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Marine Nature Reserves go live

Thursday, 27 September 2018

Following on from the initial announcement back in July, the Government has now confirmed the introduction of nine new Marine Nature Reserves (MNRs), bringing the total of reserves up to ten.

The first such reserve – Ramsey Bay – was designated in 2011.

Marine Nature Reserves now stretch most of the way around the coast of the Isle of Man, from Ramsey in the north to the Calf of Man in the south. The reserves cover more than 50% of the inshore area, within three nautical miles, and more than 10% of the territorial sea.

They provide specific protection for important species and habitats, including rare eel grass meadows, kelp forests and horse mussel reefs. Mobile fishing gear is excluded from these areas, and there are stronger controls on other potentially damaging activities such as the removal of sand, gravel and rock from the seabed. Ground formations such as sea caves and rocky reefs are also protected.

Minister for Environment, Food and Agriculture, Geoffrey Boot MHK, said: “With the introduction of these new reserves, every part of the Island now has a marine nature reserve virtually on its doorstep. It’s important to remember that these are not areas closed to the public - quite the contrary – as we want to encourage the community to get involved with our wonderful marine environment, and ‘adopt’ their local MNR.

'These areas have been designated because they are special for a number of reasons. So they should not be ignored, but enjoyed by families, groups and individuals taking part in safe and sustainable activities like water sports, diving, recreational fishing, bird watching and lower-impact commercial fishing. The Department’s work with the fishing industry has shown that MNRs and other marine protected areas can provide benefit and security for fisheries stocks when combined with good management, and local fishermen are already engaged with these ideas'.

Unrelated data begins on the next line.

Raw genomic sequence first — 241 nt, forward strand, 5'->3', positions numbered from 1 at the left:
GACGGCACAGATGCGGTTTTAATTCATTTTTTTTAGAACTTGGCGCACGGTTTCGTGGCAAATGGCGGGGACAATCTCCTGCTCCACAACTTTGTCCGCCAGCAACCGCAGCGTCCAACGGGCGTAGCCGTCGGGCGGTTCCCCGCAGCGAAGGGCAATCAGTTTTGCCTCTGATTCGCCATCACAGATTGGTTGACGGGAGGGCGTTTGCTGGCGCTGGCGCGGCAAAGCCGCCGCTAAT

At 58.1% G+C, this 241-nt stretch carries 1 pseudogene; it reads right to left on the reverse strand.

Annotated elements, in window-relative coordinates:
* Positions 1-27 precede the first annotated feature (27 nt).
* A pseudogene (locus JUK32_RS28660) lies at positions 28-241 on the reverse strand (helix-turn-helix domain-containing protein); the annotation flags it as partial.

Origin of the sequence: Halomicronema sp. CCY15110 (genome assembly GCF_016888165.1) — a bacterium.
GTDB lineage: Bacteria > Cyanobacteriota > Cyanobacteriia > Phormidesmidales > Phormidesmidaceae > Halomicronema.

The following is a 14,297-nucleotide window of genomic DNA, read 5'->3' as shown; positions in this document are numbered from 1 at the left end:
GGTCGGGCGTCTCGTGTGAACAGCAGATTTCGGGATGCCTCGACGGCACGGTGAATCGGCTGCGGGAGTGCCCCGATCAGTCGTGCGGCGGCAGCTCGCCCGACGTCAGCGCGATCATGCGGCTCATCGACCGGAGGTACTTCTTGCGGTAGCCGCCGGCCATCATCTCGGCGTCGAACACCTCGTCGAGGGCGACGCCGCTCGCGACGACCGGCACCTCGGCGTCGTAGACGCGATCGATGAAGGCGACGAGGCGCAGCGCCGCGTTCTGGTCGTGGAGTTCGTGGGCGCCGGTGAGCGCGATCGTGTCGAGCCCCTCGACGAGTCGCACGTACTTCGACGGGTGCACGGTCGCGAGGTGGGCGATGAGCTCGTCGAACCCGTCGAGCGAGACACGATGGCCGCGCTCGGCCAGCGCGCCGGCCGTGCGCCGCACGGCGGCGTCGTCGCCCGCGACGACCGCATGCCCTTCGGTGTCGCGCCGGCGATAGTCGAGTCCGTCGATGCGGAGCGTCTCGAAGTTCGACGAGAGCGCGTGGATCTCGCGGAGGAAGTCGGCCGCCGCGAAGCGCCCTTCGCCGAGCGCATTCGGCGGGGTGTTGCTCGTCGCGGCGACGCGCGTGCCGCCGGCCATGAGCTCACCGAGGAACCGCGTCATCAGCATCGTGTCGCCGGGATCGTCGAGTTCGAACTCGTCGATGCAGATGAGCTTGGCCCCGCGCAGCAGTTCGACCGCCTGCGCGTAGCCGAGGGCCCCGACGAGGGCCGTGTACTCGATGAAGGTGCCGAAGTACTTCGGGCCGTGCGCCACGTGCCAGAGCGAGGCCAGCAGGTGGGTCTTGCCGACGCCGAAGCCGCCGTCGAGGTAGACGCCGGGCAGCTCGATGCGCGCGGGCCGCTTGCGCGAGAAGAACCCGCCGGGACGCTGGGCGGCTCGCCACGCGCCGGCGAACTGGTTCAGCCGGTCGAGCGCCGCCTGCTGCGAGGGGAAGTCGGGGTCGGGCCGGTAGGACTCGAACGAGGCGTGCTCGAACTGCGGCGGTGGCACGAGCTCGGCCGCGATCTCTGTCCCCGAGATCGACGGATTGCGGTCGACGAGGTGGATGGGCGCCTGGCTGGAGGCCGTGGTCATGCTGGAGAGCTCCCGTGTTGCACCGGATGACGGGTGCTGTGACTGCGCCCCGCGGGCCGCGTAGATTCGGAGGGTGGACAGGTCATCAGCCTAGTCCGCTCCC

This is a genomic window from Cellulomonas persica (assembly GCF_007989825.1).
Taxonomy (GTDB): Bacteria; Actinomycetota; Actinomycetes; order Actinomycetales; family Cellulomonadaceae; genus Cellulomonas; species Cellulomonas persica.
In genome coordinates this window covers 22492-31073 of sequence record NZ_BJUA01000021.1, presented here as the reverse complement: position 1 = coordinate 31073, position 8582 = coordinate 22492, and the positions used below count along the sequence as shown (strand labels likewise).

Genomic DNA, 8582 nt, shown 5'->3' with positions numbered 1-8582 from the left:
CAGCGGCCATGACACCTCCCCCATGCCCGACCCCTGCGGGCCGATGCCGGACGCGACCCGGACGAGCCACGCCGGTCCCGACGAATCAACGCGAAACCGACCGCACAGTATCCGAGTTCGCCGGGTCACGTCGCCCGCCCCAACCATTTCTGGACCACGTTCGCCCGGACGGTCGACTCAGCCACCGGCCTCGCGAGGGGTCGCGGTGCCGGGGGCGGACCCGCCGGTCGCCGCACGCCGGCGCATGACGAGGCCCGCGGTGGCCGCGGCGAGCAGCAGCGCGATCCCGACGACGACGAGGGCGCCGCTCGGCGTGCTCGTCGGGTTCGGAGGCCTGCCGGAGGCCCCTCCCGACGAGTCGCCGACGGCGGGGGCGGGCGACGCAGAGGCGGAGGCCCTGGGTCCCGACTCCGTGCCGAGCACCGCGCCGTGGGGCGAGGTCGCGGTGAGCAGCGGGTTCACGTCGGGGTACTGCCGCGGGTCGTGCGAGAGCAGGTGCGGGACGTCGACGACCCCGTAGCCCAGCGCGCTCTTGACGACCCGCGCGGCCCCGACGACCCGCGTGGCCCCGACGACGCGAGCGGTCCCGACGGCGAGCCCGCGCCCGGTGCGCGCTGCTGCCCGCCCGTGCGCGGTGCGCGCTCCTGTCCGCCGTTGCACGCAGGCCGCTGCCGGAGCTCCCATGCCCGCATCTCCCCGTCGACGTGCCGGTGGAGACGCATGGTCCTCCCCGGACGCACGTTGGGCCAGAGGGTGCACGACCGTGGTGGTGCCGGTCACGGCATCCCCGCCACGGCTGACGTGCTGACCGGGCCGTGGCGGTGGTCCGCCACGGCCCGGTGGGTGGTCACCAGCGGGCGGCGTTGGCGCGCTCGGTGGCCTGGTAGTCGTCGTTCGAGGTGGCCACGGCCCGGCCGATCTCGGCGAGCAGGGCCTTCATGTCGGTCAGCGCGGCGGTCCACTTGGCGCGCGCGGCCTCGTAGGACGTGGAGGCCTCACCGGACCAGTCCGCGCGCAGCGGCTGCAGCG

Minister Boot said:

'We see the new MNRs as a key way to help protect not only some very important species and habitats, but also safeguard existing industries like commercial fishing. As the quality of the inshore environment recovers everyone can benefit from improved ‘ecosystem services’, whether that is bathing water quality,  reduced coastal erosion and better flood prevention, nutrient and sewage treatment, nursery areas for commercial and recreational fishery species, or just enjoying the sight of dolphins and seabirds'.

He added:

'Our special Manx environment, from the hills to the coast and under our seas, should be explored safely and appreciated fully if we are to protect and conserve it for future generations. Our Biosphere reserve status is about how we interact with the environment in a sustainable way and I encourage everyone to learn more about our coasts and get involved'.

The introduction of the new Marine Nature Reserves comes hot on the heels of the recently launched Blueways Trails. These three special trails are designed to promote exploration of the Island’s historic and diverse coast and shoreline, with routes on land, on water and even underwater snorkel safaris.

There are currently three Blueways trails located around the Island: Port St Mary, Niarbyl and Maughold. 

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